Diddle diddle dumpling my son Jon,
Went to bed with his stockings on.
One shoe off, one shoe on.
Diddle diddle dumpling, my son Jon.
That rhyme is also a favorite for students to use in writing their own poetry. Taylor, for example, wrote (rehearsed and performed) his own version of the rhyme:
Diddle diddle dumpling my son Fred,
Slept all day on his bed.
Woke up at midnight and screamed
“There’s a monster under my bed.”
Diddle diddle dumpling, my son Fred.
Success – A Sense of Accomplishment
Children who struggle in reading do not often experience success in their reading, especially when they compare themselves with their more proficient classmates. Poems are relatively short, and the rhythm and rhyme embedded in poetry for children make them easy to learn to read and perform. Imagine the feeling of accomplishment children can feel when they are able to read a poem aloud with fluency and expression, just as well as any more proficient reader. That success is empowering. In our reading clinic, our goal is for children to leave every single day with the ability to read something well and to read and perform it for their parents and other family members.
The science of reading requires that methods used in reading instruction need to have a research base. A growing body of published research has demonstrated that used on a regular and authentic basis where children engage in repeated reading followed by performance and word study, poetry will lead to significant progress in students’ reading proficiency, especially for younger and struggling readers (e.g. Rasinski & Zimmerman, 2005; Rasinski & Zimmerman, 2013; Zimmerman, et al., 2019).
Make Poetry Part of your Reading Curriculum
In our educational world where stories and informational texts are the dominant forms of reading, we need to make a concerted effort to allow poetry a foothold. Just 10-20 minutes of poetry reading a day can have a profound effect on children’s literacy development. Poetry can easily allow us to connect to children’s home. Poems can easily be sent electronically to students’ families and printed at home. Then, children can rehearse at home and perform for their families. Let’s make it a goal for poetry to be read, rehearsed, and performed every day of the school year!
You can find resources for teaching accurate and automatic word recognition (fluency) on Tim’s own website
Rasinski, T., & Stevenson, B. (2005). The Effects of Fast Start Reading, A Fluency Based Home Involvement Reading Program, On the Reading Achievement of Beginning Readers. Reading Psychology: An International Quarterly, 26, 109-125.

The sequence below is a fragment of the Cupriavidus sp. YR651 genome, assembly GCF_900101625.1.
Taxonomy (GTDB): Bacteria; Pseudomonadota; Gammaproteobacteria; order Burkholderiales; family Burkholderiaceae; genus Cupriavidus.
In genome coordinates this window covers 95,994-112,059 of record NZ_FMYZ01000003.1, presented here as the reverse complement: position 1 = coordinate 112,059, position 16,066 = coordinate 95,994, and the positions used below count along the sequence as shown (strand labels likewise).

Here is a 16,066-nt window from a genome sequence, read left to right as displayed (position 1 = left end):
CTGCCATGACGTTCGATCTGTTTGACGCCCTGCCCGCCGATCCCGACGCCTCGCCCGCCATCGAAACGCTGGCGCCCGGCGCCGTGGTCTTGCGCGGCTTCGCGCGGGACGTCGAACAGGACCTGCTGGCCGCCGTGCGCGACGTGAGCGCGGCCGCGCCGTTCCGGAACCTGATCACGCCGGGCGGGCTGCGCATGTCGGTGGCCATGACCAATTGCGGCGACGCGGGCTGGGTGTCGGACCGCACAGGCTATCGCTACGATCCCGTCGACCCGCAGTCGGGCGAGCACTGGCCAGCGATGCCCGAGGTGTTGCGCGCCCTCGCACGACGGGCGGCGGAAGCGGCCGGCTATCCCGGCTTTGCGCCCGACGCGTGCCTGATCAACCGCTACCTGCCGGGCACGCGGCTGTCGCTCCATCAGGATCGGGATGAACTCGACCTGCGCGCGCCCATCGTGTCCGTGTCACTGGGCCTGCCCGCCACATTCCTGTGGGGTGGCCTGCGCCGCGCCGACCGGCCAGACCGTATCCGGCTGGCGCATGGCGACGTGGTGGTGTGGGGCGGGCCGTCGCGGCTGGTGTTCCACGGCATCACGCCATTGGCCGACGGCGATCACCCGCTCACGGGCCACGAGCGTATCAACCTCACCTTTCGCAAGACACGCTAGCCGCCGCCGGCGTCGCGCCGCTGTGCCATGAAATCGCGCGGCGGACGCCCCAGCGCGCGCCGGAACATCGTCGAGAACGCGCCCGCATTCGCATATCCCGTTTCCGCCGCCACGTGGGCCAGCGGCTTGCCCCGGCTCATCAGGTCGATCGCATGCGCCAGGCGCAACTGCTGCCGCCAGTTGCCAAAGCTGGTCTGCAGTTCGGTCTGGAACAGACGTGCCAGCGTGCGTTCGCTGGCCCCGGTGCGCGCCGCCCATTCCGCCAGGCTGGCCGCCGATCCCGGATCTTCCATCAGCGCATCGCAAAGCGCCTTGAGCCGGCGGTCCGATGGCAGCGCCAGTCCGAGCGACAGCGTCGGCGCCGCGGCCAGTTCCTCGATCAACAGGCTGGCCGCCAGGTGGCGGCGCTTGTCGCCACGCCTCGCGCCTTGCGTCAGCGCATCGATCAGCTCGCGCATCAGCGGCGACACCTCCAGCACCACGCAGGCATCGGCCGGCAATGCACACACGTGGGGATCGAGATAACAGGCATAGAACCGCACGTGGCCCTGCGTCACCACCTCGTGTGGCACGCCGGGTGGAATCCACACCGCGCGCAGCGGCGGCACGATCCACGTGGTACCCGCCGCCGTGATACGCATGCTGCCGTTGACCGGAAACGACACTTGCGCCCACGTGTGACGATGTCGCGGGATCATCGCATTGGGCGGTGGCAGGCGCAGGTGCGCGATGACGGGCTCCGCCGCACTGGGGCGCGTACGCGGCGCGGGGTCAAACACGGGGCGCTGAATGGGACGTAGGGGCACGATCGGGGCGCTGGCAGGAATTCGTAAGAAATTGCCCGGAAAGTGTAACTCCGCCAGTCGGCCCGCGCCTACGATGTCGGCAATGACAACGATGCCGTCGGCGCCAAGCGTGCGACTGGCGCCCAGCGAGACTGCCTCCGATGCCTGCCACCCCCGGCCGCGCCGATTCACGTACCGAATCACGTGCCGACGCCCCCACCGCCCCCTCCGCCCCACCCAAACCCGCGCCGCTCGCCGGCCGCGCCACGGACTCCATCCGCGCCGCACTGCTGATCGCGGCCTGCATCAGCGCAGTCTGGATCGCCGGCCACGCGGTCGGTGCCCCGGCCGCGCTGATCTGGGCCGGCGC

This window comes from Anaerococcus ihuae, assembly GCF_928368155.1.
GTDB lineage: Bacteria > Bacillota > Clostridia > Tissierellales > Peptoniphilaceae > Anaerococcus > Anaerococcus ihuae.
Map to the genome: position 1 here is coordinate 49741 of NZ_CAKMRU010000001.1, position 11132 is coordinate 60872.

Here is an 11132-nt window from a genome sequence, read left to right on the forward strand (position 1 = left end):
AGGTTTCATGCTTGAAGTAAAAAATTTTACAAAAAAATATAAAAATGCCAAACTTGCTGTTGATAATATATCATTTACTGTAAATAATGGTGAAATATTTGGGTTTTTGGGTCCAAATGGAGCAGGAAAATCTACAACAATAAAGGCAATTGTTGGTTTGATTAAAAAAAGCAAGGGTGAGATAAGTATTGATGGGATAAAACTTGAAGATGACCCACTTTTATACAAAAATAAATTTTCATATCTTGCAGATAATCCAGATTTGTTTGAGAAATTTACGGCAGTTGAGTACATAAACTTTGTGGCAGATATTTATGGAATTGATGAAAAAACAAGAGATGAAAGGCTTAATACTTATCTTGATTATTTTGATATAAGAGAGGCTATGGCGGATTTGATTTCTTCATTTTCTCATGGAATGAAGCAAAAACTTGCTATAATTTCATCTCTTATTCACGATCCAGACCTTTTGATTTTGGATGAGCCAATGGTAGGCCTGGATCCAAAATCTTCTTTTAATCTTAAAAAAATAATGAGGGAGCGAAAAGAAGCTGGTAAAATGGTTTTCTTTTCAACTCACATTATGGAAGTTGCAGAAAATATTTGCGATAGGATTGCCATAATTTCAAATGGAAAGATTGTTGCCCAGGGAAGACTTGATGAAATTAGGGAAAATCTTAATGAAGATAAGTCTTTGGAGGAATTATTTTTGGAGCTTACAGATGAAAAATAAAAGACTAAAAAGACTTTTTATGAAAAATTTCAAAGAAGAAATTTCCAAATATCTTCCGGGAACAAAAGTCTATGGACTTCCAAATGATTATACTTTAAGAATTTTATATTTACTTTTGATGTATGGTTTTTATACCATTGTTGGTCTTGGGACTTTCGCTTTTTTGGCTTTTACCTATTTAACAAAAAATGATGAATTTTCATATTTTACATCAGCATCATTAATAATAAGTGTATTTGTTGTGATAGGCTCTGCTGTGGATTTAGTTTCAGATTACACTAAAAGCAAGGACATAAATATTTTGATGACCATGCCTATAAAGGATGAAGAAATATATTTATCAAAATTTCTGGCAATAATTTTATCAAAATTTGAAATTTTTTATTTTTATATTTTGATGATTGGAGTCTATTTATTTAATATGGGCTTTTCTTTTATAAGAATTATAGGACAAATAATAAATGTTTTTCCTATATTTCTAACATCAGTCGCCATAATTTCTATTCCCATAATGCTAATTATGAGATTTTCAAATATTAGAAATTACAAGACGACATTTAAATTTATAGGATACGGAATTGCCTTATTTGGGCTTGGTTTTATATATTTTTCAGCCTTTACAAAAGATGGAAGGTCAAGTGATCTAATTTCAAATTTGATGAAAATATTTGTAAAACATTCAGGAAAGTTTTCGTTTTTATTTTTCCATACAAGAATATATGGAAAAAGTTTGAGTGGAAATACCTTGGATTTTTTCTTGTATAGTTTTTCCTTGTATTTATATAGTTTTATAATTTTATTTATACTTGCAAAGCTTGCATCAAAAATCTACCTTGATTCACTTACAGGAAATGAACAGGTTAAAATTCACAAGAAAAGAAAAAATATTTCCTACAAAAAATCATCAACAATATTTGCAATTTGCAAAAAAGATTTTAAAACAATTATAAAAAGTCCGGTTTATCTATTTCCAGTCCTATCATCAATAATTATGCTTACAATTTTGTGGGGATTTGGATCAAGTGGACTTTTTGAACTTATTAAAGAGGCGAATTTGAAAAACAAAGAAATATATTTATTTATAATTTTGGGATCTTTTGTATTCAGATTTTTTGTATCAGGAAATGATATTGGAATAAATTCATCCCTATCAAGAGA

Rasinski, T. V. & Zimmerman, B. (2013). What’s the perfect text for struggling readers? Try poetry! Reading Today, 30, 15-16.
Zimmerman, B.S., Rasinski, T.V., Kruse, S.D., Was, C.A., Rawson, K.A., Dunlosky, J., & Nikbakht, E. (2019). Enhancing outcomes for struggling readers: Empirical analysis of the fluency development lesson, Reading Psychology, 40(1), 70-94.
Timothy Rasinski is a professor of literacy education at Kent State University and director of its award winning reading clinic. He also holds the Rebecca Tolle and Burton W. Gorman Endowed Chair in Educational Leadership. Tim has written over 250 articles and has authored, co-authored or edited over 50 books or curriculum programs on reading education. He is author of the best selling books on reading fluency The Fluent Reader and The Megabook of Fluency. Tim’s scholarly interests include reading fluency and word study, reading in the elementary and middle grades, and readers who struggle. His research on reading has been cited by the National Reading Panel and has been published in journals such as Reading Research Quarterly, The Reading Teacher, Reading Psychology, and the Journal of Educational Research. Tim is the first author of the fluency chapter for the Handbook of Reading Research, Volume IV. Tim served a three year term on the Board of Directors of the International Reading Association and was co-editor of The Reading Teacher, the world’s most widely read journal of literacy education. He has also served as co-editor of the Journal of Literacy Research. Rasinski is past-president of the College Reading Association and he has won the A. B. Herr and Laureate Awards from the College Reading Association for his scholarly contributions to literacy education. In 2010 Tim was elected to the International Reading Hall of Fame and he is also the 2020 recipient of the William S. Gray Citation of Merit from the International Literacy Association. In a 2021 study done at Stanford University Tim was identified as being among the top 2% of scientists in the world. Prior to coming to Kent State Tim taught literacy education at the University of Georgia. He taught for several years as an elementary and middle school classroom and reading intervention teacher in Omaha, Nebraska. Tim is a veteran of the United States armed forces.